Tribute to Toni Morrison (1931–2019)
PEN America—along with the wider literary community—mourns the death of Nobel laureate and long-time PEN America Member Toni Morrison. Among her many accolades, she was PEN America’s 2008 PEN Literary Service Award winner, and in 2016, we honored her with the PEN/Saul Bellow Award for Achievement in American Fiction.
“Her unmatched ability to use story to kindle empathy and rouse the imaginations of millions to contemplate lived experiences other than their own has transformed our culture,” said PEN America CEO Suzanne Nossel. “Her faithfulness to fellow writers and the cause of literature was unparalleled. To have her voice silenced at this moment is an almost unbearable loss. Our society would do well to recall her maxim just now, ‘If there is a book that you want to read, but it hasn’t been written yet, you must be the one to write it.’”
Watch Morrison’s remarks at our 2016 tribute to her.
Upon accepting the PEN/Borders Literary Service Award in 2008, Morrison presciently warned against the risks writers face worldwide.
“The historical suppression of writers is the earliest harbinger of the steady, peeling away of subsequent rights and liberties that will follow,” Morrison said. “The history of persecuted writers is as long as the history of literature itself, and the efforts to censor, starve, regulate, and annihilate us are clear signs that something important is taking place.”
Watch Morrison’s entire remarks on freedom of expression and the role of the writer from 2008.
In addition to her work as a writer, Morrison was also a teacher, editor, and mentor. In 2014, she told NEA Arts Magazine about writing guidance she once gave her students.
“When I taught creative writing at Princeton, [my students] had been told all of their lives to write what they knew. I always began the course by saying, ‘Don’t pay any attention to that.’ First, because you don’t know anything and second, because I don’t want to hear about your true love and your mama and your papa and your friends,” she said. “Think of somebody you don’t know. What about a Mexican waitress in the Rio Grande who can barely speak English? Or what about a Grande Madame in Paris? Things way outside their camp. Imagine it, create it. Don’t record and editorialize on some event that you’ve already lived through. I was always amazed at how effective that was. They were always out of the box when they were given license to imagine something wholly outside their existence. I thought it was a good training for them. Even if they ended up just writing an autobiography, at least they could relate to themselves as strangers.”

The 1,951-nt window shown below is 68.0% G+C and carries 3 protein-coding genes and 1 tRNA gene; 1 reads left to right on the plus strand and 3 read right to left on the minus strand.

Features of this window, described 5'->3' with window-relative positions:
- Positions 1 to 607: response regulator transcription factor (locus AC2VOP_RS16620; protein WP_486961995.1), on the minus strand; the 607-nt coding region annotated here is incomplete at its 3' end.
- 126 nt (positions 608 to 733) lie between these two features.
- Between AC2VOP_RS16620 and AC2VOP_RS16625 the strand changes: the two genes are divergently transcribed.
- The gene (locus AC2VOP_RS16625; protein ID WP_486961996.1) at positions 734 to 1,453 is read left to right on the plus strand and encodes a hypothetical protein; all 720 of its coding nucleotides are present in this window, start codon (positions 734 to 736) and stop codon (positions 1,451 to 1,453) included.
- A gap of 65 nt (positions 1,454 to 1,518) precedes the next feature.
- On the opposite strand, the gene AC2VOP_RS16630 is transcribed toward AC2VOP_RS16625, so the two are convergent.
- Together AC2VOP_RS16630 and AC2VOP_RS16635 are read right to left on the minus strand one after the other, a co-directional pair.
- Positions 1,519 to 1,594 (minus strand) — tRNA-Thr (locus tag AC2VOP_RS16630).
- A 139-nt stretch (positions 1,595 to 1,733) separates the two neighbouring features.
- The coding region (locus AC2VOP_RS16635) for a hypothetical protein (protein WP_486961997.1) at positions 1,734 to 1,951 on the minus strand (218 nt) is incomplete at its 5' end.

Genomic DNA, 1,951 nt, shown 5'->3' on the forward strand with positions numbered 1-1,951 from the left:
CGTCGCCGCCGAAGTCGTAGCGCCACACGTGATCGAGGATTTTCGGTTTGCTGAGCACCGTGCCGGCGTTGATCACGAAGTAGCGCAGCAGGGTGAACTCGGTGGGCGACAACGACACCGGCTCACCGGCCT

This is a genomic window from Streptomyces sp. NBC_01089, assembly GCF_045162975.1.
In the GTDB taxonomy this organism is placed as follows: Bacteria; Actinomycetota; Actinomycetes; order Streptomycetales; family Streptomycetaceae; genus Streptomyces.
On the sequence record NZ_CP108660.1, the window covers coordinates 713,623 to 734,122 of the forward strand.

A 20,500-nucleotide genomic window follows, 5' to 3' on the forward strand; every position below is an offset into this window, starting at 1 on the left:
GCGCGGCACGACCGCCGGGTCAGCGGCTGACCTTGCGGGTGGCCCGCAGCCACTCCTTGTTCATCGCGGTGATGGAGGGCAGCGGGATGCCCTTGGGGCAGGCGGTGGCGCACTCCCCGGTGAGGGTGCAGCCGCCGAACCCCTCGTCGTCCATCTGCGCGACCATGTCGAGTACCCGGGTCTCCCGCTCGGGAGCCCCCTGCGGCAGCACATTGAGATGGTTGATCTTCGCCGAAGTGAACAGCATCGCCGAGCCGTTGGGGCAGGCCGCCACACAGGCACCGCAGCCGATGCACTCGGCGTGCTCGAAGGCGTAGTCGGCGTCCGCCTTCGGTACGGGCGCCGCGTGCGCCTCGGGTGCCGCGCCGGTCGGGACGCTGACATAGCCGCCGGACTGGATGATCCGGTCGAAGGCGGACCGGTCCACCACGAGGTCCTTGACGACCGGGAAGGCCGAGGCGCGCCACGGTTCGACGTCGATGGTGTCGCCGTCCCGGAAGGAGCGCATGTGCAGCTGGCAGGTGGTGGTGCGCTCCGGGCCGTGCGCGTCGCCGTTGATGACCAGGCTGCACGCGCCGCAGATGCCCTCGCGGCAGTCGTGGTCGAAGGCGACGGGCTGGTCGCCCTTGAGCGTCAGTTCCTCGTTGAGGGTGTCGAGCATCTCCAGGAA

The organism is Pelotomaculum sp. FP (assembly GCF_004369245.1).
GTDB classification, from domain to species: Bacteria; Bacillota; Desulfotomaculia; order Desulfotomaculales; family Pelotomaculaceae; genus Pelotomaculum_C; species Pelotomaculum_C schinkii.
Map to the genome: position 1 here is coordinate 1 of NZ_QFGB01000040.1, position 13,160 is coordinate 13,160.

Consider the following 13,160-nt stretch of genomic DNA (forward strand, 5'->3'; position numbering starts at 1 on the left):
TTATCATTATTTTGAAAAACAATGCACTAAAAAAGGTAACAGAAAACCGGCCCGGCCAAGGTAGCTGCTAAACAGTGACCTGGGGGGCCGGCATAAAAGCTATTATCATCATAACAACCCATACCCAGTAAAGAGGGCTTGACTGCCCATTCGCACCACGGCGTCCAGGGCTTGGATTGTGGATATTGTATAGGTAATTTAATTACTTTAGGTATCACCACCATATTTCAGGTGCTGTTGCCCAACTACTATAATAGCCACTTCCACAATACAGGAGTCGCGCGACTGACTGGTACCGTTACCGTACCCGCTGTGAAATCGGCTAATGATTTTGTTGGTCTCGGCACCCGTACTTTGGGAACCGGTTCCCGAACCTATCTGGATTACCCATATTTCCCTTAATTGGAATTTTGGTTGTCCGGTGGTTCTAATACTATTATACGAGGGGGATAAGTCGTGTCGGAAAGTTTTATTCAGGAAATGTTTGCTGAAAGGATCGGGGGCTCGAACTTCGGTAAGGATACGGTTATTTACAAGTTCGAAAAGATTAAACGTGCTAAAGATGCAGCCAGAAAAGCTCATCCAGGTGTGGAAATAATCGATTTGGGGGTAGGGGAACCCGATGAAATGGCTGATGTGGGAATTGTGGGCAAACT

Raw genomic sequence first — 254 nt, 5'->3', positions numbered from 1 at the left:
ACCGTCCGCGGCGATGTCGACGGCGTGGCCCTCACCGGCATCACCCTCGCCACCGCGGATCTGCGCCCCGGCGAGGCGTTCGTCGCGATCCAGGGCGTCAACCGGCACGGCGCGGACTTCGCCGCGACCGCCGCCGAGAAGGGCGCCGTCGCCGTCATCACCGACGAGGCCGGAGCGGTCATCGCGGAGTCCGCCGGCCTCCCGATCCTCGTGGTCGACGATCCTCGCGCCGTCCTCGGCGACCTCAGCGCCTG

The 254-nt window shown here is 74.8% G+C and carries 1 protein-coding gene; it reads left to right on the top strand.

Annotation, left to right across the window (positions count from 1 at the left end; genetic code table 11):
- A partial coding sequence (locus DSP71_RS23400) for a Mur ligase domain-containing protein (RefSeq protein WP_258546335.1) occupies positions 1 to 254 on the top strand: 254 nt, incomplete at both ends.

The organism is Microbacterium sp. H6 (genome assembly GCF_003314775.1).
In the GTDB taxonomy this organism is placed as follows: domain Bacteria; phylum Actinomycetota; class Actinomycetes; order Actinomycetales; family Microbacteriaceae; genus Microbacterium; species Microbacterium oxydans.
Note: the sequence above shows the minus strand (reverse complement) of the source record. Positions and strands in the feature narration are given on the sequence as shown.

Morrison died August 5, 2019, at the age of 88.
Our hearts are heavy today with the news of the death of #ToniMorrison, a writer who bent the arc of American literature toward a deeper and truer understanding of ourselves. We need her guidance now more than ever. #RIPToniMorrison @PENAmerica https://t.co/kA5khaOBKV
— Chip Rolley (@ChipRolley) August 6, 2019
PEN America Members Pay Tribute to Toni Morrison
“Toni Morrison’s work exemplifies the way in which fiction can bracingly impact human life. By inviting us inside her characters’ consciousnesses, she delighted, illuminated, and transformed her readers—and thereby our culture.”
—PEN America President Jennifer Egan
“I was very saddened to hear of the death of the great American novelist Toni Morrison, a giant of her times and ours. Her novel, Beloved, is a heartbreaking testimony to the ongoing ravages of slavery, and should be read by all. That her strong voice will now be missing in this age of the renewed targeting of minorities in the United States and elsewhere is a tragedy for the rest of us.”